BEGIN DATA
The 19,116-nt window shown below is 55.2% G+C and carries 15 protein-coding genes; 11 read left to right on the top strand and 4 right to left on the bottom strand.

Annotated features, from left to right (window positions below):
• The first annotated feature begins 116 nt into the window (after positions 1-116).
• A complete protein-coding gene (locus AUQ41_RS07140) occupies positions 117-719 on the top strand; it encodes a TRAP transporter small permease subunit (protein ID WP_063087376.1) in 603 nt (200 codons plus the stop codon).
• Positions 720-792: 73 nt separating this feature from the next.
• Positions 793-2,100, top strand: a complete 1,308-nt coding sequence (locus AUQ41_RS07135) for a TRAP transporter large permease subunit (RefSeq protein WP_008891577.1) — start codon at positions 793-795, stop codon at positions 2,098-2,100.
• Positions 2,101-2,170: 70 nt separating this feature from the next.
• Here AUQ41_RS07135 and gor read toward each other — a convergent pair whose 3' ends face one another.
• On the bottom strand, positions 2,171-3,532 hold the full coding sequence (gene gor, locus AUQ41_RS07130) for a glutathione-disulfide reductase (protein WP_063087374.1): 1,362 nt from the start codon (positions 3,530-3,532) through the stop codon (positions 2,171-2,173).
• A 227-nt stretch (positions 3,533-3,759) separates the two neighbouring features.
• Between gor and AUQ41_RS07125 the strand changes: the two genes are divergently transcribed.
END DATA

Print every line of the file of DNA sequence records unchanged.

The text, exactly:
The 19,116-nt window shown below is 55.2% G+C and carries 15 protein-coding genes; 11 read left to right on the top strand and 4 right to left on the bottom strand.

Annotated features, from left to right (window positions below):
• The first annotated feature begins 116 nt into the window (after positions 1-116).
• A complete protein-coding gene (locus AUQ41_RS07140) occupies positions 117-719 on the top strand; it encodes a TRAP transporter small permease subunit (protein ID WP_063087376.1) in 603 nt (200 codons plus the stop codon).
• Positions 720-792: 73 nt separating this feature from the next.
• Positions 793-2,100, top strand: a complete 1,308-nt coding sequence (locus AUQ41_RS07135) for a TRAP transporter large permease subunit (RefSeq protein WP_008891577.1) — start codon at positions 793-795, stop codon at positions 2,098-2,100.
• Positions 2,101-2,170: 70 nt separating this feature from the next.
• Here AUQ41_RS07135 and gor read toward each other — a convergent pair whose 3' ends face one another.
• On the bottom strand, positions 2,171-3,532 hold the full coding sequence (gene gor, locus AUQ41_RS07130) for a glutathione-disulfide reductase (protein WP_063087374.1): 1,362 nt from the start codon (positions 3,530-3,532) through the stop codon (positions 2,171-2,173).
• A 227-nt stretch (positions 3,533-3,759) separates the two neighbouring features.
• Between gor and AUQ41_RS07125 the strand changes: the two genes are divergently transcribed.